ONODA – 10,000 Nights in the Jungle, a film which tells the true story of a Japanese soldier who refused to accept that World War II had ended, was released in cinemas on October 25.
Directed by Arthur Harari, the film was shot in Cambodia in late 2018. Locations in Kampot, Kep and Preah Sihanouk provinces are featured, with more than 60 Cambodians working alongside film industry professionals from Japan, France, Belgium, Thailand and the Philippines.
It is a large-scale film based on the true story of a Japanese soldier named Hiro Onoda. He spent 30 years hiding in the jungle on an island in the Philippines, refusing to accept that Japan had surrendered.
The film was produced with the support of the several state institutions including the ministries of Culture and Fine Arts; National Defense; Interior; and Environment. It also had the support of Pour un Sourired’ Enfant – For a Child’s Smile’s film school, as well as members of the Japanese and Filipino expatriate communities in Cambodia.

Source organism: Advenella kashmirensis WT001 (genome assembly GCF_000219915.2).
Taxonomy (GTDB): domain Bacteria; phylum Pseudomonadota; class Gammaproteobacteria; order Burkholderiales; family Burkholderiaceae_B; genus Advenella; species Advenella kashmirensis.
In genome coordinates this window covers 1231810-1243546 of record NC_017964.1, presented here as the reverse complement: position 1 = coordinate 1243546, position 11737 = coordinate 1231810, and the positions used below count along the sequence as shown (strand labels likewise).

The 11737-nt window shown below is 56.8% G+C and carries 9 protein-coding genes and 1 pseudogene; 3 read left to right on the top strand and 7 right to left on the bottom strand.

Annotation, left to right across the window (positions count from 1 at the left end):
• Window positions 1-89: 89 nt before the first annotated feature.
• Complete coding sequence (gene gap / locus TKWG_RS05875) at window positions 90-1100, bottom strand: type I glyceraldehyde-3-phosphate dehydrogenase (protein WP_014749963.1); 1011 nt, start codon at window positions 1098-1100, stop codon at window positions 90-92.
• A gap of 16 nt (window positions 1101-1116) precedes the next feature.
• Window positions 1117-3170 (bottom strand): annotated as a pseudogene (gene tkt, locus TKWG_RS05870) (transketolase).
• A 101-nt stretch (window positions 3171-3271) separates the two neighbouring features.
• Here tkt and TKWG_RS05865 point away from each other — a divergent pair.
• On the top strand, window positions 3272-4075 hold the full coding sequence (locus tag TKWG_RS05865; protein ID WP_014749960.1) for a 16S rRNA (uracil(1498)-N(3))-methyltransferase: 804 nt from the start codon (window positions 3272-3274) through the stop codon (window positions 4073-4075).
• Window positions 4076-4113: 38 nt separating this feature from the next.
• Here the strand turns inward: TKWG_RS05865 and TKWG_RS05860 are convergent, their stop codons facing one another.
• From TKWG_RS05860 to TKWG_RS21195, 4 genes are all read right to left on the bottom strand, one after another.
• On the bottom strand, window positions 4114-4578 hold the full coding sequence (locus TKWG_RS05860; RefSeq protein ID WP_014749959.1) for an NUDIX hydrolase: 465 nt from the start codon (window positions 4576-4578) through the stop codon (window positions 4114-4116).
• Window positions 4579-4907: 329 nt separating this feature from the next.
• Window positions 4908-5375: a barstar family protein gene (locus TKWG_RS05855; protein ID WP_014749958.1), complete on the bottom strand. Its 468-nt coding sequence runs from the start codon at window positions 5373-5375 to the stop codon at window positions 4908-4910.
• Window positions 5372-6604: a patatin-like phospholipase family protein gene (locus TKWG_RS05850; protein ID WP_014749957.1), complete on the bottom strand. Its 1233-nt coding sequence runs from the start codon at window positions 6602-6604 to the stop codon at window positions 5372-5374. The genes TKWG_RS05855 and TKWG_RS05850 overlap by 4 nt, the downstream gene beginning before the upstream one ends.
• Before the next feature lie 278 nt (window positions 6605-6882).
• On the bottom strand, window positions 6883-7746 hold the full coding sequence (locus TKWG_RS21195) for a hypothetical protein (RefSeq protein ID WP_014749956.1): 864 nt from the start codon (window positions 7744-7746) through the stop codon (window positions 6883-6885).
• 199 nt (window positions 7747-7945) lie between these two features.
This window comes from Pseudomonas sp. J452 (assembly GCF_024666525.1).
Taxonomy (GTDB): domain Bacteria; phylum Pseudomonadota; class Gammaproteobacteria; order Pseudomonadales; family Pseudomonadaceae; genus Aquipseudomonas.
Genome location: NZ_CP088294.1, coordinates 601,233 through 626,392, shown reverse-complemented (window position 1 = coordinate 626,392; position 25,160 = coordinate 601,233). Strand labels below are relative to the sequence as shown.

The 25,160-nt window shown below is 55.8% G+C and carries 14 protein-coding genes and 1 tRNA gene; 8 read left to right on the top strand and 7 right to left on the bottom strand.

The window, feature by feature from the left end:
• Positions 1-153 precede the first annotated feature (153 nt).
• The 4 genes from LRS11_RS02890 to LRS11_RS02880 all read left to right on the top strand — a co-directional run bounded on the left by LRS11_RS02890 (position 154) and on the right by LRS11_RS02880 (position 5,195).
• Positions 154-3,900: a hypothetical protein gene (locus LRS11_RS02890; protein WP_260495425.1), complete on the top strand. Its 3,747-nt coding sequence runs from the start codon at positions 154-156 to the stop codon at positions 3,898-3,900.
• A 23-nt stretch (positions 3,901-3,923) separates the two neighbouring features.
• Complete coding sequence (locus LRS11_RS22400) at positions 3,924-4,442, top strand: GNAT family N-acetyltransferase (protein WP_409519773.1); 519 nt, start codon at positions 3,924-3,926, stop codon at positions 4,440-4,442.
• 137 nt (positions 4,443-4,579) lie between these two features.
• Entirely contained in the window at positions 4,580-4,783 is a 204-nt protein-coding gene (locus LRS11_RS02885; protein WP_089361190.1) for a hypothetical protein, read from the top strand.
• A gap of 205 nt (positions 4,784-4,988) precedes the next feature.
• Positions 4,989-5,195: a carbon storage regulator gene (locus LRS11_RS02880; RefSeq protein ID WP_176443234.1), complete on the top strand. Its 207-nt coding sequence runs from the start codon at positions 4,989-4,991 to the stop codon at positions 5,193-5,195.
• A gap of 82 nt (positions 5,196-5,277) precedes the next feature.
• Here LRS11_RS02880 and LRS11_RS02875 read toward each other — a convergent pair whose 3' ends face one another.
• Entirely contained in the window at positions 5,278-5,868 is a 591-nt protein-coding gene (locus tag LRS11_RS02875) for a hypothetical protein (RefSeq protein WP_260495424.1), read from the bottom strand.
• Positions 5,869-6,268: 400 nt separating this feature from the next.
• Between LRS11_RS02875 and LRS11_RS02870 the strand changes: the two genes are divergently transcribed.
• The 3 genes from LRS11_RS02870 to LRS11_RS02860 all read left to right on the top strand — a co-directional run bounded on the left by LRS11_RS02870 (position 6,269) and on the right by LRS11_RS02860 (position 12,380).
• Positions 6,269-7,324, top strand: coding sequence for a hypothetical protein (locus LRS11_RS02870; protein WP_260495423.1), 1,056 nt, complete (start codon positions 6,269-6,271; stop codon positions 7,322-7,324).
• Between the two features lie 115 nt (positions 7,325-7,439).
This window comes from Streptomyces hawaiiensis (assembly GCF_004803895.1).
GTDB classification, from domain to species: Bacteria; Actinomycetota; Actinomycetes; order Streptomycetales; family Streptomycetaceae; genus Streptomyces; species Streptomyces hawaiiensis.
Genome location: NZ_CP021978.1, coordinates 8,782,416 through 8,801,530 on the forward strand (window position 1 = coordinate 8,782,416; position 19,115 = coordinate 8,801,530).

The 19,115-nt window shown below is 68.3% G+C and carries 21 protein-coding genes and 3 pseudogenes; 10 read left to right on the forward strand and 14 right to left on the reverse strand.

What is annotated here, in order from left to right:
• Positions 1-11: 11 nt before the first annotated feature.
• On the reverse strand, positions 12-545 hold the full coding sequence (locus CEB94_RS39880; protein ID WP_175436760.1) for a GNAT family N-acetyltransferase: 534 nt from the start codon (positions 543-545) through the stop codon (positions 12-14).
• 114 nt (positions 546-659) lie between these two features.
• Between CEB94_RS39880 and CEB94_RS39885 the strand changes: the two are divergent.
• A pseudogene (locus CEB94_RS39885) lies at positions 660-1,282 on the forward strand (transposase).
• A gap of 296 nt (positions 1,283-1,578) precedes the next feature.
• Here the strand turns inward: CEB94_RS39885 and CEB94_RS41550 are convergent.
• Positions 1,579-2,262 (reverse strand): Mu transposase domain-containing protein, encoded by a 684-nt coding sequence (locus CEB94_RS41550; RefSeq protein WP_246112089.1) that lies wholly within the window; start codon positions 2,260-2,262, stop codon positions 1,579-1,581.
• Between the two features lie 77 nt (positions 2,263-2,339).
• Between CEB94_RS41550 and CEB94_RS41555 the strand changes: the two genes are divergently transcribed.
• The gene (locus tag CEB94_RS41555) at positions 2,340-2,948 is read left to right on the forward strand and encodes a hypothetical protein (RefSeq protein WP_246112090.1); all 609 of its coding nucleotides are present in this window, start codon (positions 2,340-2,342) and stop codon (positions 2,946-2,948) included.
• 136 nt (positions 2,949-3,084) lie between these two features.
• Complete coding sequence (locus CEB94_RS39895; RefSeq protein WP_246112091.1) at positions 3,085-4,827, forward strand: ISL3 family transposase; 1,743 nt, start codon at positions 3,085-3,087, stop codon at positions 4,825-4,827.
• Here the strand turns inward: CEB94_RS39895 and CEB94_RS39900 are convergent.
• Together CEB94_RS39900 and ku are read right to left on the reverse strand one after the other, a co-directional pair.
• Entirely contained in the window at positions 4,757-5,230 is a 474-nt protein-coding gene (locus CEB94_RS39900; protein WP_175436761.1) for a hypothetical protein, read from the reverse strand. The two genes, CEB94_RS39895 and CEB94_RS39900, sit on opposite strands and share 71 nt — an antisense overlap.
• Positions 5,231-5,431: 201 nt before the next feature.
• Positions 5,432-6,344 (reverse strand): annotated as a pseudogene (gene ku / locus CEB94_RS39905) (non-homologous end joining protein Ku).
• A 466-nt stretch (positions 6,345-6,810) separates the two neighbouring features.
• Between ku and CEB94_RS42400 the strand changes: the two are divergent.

Screenings are scheduled at all Legend cinemas and Major Cineplex Cambodia.
Last year, the film was selected for the Un Certain Regard competition, the second-largest prize at the Cannes Film Festival. The award focuses on small productions that give young leaders the opportunity to express their work.